Zombasite is the first game produced by Soldak that I've had the chance of playing out of the four ARPGs they have put out thus far: Depths of Peril (2007), Din's Curse (2010), Drox Operative (2012) and obviously, Zombasite (silly name), which has been released in an Early Access format. Soldak Entertainment is a small company with only two (very busy) employees that has been adding a nice twist to the classical ARPG formula throughout all of their titles: the game worlds come with a promise of dynamism and reactivity towards the player's actions.
In Zombasite, you play as the leader of a clan trying to claw its way to survival through a zombie apocalypse. From the start, I was impressed with the number of different classes that are available, from the classic Warrior to the dark Demon Hunter and the deadly Death Knight. Each of these classes has three unique skill trees that shape their fighting playstyle, but you can also roll a Hybrid character and choose a combination of any two skill trees, so the possibilities are quite ample. The game's combat is hack&slashy and I found it to be similar to Diablo or Path of Exile. Thus, I choose not go into details about it but rather focus on what sets Zombasite aside from the other ARPGs out there. It suffices to say that are plenty of combinations of classes, skill trees and items that you can experiment with.
The main draw of the game is its dynamic and evolving world: with every character you create comes a differently generated world with new areas, quests, monsters and items. The clan you lead is not the only one trying to survive, as there are other clans with which you can interact by forming alliances, trading or simply going to war with them. Once you find another clan, they appear on the Relations screen, from where you can see the relations between all the clans you have discovered so far. These other clans can also become allies or fight amongst themselves, making the world feel real and alive. Solving quests for another clan, trading with it or slaying a monster close to their lands will improve your relationship with it, whereas solving a quest for one of their enemies or refusing their demands will hurt your relationship. Knowing whom to ally yourself with and whom to fight is key in order to survive the zombie threat.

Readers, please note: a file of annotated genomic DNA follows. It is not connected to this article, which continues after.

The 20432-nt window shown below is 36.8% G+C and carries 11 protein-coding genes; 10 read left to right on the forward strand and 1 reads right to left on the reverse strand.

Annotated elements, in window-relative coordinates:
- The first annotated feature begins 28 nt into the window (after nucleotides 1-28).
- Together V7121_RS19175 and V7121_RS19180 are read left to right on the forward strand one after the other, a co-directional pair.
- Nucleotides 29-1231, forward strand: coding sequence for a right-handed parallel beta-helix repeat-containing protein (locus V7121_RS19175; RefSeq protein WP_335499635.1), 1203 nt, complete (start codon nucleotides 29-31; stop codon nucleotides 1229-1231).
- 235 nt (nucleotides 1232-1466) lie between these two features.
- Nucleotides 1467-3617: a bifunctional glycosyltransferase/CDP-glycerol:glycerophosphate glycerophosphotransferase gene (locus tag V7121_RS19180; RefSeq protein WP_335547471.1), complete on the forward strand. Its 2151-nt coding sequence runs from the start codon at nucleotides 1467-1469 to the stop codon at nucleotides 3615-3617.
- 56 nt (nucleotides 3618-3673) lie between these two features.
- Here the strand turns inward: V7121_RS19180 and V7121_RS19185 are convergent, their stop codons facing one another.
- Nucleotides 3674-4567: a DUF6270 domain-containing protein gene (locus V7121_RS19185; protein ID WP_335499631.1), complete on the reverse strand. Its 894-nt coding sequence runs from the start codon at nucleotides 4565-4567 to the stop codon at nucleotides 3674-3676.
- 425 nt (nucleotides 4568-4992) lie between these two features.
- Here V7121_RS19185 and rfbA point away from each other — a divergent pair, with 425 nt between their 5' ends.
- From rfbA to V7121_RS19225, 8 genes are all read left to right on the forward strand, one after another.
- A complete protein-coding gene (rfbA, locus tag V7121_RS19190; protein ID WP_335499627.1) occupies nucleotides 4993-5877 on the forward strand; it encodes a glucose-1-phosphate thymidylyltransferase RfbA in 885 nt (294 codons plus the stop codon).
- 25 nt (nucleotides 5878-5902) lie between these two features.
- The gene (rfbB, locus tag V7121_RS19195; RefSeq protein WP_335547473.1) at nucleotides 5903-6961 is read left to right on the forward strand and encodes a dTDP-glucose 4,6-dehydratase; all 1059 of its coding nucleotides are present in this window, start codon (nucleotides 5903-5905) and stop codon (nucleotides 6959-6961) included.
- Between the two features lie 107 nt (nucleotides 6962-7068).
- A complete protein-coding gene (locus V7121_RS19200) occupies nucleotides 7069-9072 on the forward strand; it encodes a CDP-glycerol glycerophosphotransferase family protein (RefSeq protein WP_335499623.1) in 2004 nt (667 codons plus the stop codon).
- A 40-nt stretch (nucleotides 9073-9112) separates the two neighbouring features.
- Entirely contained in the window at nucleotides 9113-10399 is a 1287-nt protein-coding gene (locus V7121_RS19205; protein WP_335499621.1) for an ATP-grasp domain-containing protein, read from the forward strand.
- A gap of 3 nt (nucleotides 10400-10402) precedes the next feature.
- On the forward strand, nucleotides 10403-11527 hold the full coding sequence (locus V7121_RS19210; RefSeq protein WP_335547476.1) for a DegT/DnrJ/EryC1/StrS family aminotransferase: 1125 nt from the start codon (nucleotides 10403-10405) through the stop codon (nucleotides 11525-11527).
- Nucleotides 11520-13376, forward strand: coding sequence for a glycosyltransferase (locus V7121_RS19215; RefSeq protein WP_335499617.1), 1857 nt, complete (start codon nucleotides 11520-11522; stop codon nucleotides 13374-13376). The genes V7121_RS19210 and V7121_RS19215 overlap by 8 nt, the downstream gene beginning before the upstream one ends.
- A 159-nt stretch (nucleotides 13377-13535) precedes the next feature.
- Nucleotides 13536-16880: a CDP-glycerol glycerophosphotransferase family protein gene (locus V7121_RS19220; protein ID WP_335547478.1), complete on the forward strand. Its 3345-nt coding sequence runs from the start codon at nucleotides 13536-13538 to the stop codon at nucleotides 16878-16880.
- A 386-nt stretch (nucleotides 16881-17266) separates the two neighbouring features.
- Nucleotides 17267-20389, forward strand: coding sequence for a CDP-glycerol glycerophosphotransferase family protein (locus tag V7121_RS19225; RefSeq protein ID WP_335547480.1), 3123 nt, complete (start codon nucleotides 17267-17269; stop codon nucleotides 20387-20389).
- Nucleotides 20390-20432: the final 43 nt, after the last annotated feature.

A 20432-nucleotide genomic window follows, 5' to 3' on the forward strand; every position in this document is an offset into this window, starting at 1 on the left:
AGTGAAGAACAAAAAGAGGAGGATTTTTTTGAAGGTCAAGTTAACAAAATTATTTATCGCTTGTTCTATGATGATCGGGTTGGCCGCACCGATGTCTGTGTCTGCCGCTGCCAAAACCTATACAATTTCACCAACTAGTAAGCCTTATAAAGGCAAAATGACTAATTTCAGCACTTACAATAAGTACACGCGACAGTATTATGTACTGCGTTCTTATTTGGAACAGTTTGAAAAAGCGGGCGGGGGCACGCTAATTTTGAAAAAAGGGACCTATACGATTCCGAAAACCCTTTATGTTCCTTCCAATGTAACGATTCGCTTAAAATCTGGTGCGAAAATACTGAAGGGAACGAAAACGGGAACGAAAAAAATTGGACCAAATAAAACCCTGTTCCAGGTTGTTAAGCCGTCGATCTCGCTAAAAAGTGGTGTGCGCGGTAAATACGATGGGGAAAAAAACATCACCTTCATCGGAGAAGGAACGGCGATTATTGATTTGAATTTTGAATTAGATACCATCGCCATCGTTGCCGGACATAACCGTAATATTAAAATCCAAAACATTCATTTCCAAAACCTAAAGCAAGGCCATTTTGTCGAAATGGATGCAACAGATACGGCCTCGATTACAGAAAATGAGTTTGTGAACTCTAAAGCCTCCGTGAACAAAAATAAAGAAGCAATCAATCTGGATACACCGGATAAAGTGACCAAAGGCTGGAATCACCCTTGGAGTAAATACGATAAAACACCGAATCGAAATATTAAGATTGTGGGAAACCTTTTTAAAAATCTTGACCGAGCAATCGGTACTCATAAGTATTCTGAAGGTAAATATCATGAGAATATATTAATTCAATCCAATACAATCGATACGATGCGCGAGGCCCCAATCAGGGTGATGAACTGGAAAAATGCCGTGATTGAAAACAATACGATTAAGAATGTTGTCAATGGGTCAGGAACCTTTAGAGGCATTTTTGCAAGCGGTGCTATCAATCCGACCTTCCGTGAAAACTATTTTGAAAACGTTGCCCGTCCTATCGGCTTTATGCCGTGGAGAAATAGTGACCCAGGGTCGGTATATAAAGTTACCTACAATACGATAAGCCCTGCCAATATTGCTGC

There are multiple ways of winning the game, such as destroying all of the remaining clans or forming a coalition with them, but also by gaining a huge surplus of food or solving all of the quests in the world. While doing that, you have to take care of your own followers by making sure that they have enough food or that they're content with their situation. You can take any clan member into combat with you, but you can also send them hunting for food or foraging for herbs that are necessary for potions. Relationships between followers exist, and some may even fight amongst themselves or banish a commonly despised member of the clan. As leader of these people, you have to keep all these aspects in mind, as losing all of your followers means certain defeat.
Zombasite's neat twist that makes the game feel so alive is that while you are out in the wilderness questing and slaying, the other clans are doing the same thing. You may find that the fearsome monster you've set out to kill has already been taken care of by another clan or that the NPC you've been trying to recruit can no longer be found, as quests have different priorities and you had ignored the quest text which warned that these were time sensitive issues. When you add to this the previously mentioned clan relations and follower systems, Zombasite's world becomes a complex and challenging place which is certain to provide plenty of hours of enjoyment to the player.
As Zombasite is currently in Early Access, the player's choice to support its developer by buying the game should be an informed decision, as there is a tendency for some EA games to get stuck in development hell. The two guys at Soldak have been pushing out quite substantial updates at a good pace and their previous experience of developing games (as proven by their previously released titles which enjoyed a good reception) can only be interpreted as promising signs towards the future of Zombasite. However, there were a few things that bothered me during my time with the game. I was not impressed at all with its presentation, as the game looks very outdated and yet doesn't perform too well even on a GTX 970. Also, the music felt quite bland, and this is quite a hit to the atmosphere of the world. Now, these matters are probably easy to overlook when you consider that Zombasite comes with some unique and fresh features, but also that there are only two guys working on it. Nonetheless, it is a shame that developing the game with one of the more powerful engines such as Unity or UE4 was not possible. I would have also liked to see more attention and polish being given to the interface to make it more appealing, but I believe that this and the optimization in terms of performance can be worked out before the game fully comes out , as the developers have launched it in Early Access to receive feedback just like this.
Overall, the value and fun per price ratio is enticing, with the game only costing £12, yet offering plenty of hours of fun through its randomly generated maps, multiple character customization options, different playstyle possibilities offered by the Clan Relation system and even a multiplayer co-op mode. With all of these in mind, production value aside, it's hard not to recommend Zombasite.
(This article is based on a press copy of the game provided by the developer.)